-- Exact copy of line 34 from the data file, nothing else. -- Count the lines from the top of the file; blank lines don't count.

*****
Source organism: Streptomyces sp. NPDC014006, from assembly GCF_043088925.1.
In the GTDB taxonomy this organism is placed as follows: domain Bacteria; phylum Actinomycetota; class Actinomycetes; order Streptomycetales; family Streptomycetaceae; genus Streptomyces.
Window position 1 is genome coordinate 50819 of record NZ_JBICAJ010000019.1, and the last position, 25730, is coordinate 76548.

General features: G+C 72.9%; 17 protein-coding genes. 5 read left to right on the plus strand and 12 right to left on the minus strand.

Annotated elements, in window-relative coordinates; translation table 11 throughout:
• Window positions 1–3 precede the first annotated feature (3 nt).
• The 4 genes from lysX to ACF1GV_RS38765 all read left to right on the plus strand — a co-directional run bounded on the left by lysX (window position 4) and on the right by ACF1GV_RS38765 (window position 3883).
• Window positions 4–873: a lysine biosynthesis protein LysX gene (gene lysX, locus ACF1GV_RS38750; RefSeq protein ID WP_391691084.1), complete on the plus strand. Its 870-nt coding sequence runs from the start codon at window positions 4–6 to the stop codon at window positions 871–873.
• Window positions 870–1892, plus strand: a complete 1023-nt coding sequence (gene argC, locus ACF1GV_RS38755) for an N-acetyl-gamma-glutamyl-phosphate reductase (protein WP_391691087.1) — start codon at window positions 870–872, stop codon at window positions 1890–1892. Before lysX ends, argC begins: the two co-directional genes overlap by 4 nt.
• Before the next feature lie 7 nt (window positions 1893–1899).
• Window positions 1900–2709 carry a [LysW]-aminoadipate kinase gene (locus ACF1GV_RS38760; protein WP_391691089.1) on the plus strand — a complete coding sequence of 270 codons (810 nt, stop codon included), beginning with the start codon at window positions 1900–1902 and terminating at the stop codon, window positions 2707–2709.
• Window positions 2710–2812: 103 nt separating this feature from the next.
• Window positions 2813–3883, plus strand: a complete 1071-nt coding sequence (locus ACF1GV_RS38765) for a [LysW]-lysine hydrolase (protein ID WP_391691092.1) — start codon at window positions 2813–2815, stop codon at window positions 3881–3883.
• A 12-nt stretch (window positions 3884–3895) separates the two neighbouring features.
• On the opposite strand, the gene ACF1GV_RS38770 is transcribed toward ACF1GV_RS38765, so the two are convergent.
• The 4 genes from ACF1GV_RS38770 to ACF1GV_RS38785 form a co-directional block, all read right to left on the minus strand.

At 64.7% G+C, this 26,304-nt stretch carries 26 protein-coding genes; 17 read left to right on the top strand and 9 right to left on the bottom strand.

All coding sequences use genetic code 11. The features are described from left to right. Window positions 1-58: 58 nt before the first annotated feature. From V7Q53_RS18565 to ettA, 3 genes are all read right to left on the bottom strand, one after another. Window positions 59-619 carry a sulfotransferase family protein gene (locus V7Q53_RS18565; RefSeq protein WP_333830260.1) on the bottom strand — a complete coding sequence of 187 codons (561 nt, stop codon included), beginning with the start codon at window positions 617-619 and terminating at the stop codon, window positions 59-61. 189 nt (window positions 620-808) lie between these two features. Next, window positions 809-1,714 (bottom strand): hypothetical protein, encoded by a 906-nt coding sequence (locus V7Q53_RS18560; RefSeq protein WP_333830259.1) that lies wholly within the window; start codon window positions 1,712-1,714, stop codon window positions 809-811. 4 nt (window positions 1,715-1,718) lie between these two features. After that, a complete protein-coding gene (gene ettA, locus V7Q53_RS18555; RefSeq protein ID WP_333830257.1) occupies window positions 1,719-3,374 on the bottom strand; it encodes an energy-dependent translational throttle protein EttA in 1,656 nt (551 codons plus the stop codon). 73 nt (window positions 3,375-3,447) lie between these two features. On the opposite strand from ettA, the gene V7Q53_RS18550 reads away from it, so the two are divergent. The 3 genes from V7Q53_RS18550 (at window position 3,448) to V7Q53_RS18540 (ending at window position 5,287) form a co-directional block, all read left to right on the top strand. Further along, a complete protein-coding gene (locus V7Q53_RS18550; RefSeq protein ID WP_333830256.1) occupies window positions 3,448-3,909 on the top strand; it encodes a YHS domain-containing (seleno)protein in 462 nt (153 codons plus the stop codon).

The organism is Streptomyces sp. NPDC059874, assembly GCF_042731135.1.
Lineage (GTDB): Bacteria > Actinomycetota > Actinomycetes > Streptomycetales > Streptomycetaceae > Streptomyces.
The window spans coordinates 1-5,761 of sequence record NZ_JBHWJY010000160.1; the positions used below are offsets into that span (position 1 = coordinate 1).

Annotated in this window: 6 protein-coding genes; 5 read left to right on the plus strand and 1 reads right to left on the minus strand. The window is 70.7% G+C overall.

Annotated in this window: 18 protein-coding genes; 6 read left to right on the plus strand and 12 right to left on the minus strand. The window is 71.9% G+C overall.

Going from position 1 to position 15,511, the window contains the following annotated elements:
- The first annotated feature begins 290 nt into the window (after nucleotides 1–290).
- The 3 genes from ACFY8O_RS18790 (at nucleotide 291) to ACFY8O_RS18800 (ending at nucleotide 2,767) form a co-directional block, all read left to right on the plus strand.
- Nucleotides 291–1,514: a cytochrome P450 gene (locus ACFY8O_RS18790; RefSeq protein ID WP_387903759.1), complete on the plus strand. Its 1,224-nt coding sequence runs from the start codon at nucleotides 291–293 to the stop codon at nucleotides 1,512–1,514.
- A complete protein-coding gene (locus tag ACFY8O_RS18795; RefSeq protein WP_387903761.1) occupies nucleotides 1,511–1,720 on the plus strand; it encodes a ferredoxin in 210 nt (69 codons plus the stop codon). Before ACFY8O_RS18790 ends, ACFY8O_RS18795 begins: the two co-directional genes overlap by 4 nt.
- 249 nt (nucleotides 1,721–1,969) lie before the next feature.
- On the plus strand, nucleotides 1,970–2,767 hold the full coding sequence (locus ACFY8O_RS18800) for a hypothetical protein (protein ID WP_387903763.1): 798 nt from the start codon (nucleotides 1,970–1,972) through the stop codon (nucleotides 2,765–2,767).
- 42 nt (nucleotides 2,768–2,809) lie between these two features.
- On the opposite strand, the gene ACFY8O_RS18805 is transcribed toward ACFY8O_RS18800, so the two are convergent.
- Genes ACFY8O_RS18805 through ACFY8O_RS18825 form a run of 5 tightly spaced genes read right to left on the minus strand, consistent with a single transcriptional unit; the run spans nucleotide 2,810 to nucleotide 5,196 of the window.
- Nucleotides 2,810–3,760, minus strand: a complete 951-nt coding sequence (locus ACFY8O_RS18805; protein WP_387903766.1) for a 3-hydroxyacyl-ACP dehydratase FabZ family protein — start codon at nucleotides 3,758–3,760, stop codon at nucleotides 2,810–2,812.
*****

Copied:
- Nucleotides 2,810–3,760, minus strand: a complete 951-nt coding sequence (locus ACFY8O_RS18805; protein WP_387903766.1) for a 3-hydroxyacyl-ACP dehydratase FabZ family protein — start codon at nucleotides 3,758–3,760, stop codon at nucleotides 2,810–2,812.